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Posts Tagged ‘conservation’

 

Neighborhoodcats.org photo of JFK cat protest.

Neighborhoodcats.org photo of JFK cat protest.

by Erik Baard

Australia is learning that it’s traded one form of “cute overload” for another, and there might be lessons for New York City.

 

As reported in this article, Australia attacked its cat overpopulation problem in the interest of preserving its indigenous bird species. The trouble is, without the feline predators around, a rabbit population explosion ensued, stripping away ground foliage needed for safe bird nesting.

 

The conflict between cat lovers and conservationists, which is often an inner one, spans the globe. In NYC it’s found focus on Jamaica Bay and the JFK Airport. Emotional pleas and conservation science studies have crashed upon walls of bureaucracy in recent years as airport officials cleared out a stray cat population. One ironic twist is that some airport managers have claimed that the cats are attracting birds, with their food and feces, and posing a hazard to planes. While bird strikes are very real, environmental concerns on Jamaica Bay center on ground nesting birds.

 

Cats are the flashpoint where empathy and responsibility crash in on themselves.

 

We feel for the cats, cast off in a breach of our social contract with them as a companion species. Activists might have a point in calling the feral ones, though born outside of human housing, “homeless.” That’s certainly true for abandoned pets. But we also grasp the suffering that attends habitat loss and losing young, as birds and other small species struggle to hold on under assault from feline predators.

 

Our sense of responsibility is weighty because we’ve both marginalized local species to a fringe of habitat and introduced an effective predator.

 

The greatest point of consensus is that cats should be adopted only responsibly (for life, and neutered), and that they should be kept indoors. But in cases where colonies already exist, sterilization and reintroduction seems is the most humane and effective means of dealing with the cat population. Infertile cats will still hold territory, preventing a rapid repopulation of the area by breeding cats from adjacent neighborhoods. With rats, another species that’s forever the subject of population control schemes, denying food helps disperse a population and keep them busy seeking sustenance instead of breeding. When social animals have a central food source, they gather and find mates, and have the surplus energy to breed and bear young.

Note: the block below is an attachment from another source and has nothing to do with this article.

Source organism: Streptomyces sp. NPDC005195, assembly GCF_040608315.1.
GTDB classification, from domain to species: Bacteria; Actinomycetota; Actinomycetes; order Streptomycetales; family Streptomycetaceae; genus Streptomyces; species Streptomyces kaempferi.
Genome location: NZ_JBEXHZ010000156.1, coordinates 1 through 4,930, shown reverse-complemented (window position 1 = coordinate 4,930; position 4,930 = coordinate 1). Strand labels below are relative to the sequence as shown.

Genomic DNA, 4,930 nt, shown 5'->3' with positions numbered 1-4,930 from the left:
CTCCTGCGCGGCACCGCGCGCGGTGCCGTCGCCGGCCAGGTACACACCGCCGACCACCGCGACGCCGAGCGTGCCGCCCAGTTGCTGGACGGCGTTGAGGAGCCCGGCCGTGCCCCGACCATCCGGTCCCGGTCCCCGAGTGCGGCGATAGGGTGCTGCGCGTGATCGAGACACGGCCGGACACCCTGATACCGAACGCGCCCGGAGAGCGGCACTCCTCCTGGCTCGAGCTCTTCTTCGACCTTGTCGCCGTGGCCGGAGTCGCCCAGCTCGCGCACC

Just ask the rabbits down under!

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WeAddUp.com's "Plant Trees" icon.

WeAddUp.com

WE ADD UP, a culture-changing marketer (a “tremendous” one at that, says none other than Al Gore) features an essay by Nature Calendar writer Erik Baard on its blog.

Here’s a tease and a link to more:

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Give me sustainability and conservation, but not yet.

That’s a poor plea for the 21st century, but the American ecological sentiment seems to parallel the St. Augustine’s prayer for chastity and continence as a debauched youth. We seem to want to stay on the just-forgivable side of “sinning” against nature.

Is building a “sustainable economy” a matter of tweaking the machinery of our current lifestyles to stay narrowly within the Earth’s survival margins? Is conservation meant to secure images of natural plenty merely for our own peace of mind?

To save our environment, President-elect Barack Obama will have to do much more than raise automobile fuel standards, reverse President Bush’s ill-conceived executive orders, and invest in alternative energy. He must lead a profound culture change that redefines the material American Dream, or nurture the culture change that starts with us at the grass roots. Despite the campaign slogan “we are the change we need,” it’s truer to say that we need to change. Few voters want to hear that, and no politician will win on that theme.

Full article here:

http://www.weaddup.com/blog/archives/give-me-sustainability-and-conservation-but-not-yet/

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While you’re there, please take a look at WE ADD UP’s hand-printed, organic cotton shirts, each of which is emblazoned with a small action any one of us can take to improve the environment. WE ADD UP was created by artist Jill Palermo, whose “Plant Trees” t-shirt icon is pictured above.

To learn more about WE ADD UP, click here.

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